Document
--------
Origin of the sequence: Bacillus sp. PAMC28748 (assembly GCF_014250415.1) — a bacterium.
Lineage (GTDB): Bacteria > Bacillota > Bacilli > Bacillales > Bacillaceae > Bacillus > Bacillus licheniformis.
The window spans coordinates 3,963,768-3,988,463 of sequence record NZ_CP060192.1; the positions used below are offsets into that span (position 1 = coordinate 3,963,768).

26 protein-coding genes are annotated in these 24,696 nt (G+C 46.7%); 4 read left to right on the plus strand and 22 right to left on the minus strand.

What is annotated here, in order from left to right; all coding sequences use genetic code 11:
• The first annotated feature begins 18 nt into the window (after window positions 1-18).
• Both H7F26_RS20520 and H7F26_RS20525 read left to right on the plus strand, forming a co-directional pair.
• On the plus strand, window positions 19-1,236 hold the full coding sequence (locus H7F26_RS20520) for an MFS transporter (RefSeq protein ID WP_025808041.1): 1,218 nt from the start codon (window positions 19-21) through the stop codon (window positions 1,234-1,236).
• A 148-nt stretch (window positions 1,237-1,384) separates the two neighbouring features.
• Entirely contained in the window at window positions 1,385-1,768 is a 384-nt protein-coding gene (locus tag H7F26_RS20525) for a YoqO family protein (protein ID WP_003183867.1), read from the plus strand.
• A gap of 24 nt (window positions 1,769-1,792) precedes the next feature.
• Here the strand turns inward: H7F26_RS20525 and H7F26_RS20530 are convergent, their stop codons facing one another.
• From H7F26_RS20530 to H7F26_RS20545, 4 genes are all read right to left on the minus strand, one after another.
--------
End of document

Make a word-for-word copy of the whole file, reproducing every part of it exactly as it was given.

Origin of the sequence: Bacillus sp. PAMC28748 (assembly GCF_014250415.1) — a bacterium.
Lineage (GTDB): Bacteria > Bacillota > Bacilli > Bacillales > Bacillaceae > Bacillus > Bacillus licheniformis.
The window spans coordinates 3,963,768-3,988,463 of sequence record NZ_CP060192.1; the positions used below are offsets into that span (position 1 = coordinate 3,963,768).

26 protein-coding genes are annotated in these 24,696 nt (G+C 46.7%); 4 read left to right on the plus strand and 22 right to left on the minus strand.

What is annotated here, in order from left to right; all coding sequences use genetic code 11:
• The first annotated feature begins 18 nt into the window (after window positions 1-18).
• Both H7F26_RS20520 and H7F26_RS20525 read left to right on the plus strand, forming a co-directional pair.
• On the plus strand, window positions 19-1,236 hold the full coding sequence (locus H7F26_RS20520) for an MFS transporter (RefSeq protein ID WP_025808041.1): 1,218 nt from the start codon (window positions 19-21) through the stop codon (window positions 1,234-1,236).
• A 148-nt stretch (window positions 1,237-1,384) separates the two neighbouring features.
• Entirely contained in the window at window positions 1,385-1,768 is a 384-nt protein-coding gene (locus tag H7F26_RS20525) for a YoqO family protein (protein ID WP_003183867.1), read from the plus strand.
• A gap of 24 nt (window positions 1,769-1,792) precedes the next feature.
• Here the strand turns inward: H7F26_RS20525 and H7F26_RS20530 are convergent, their stop codons facing one another.
• From H7F26_RS20530 to H7F26_RS20545, 4 genes are all read right to left on the minus strand, one after another.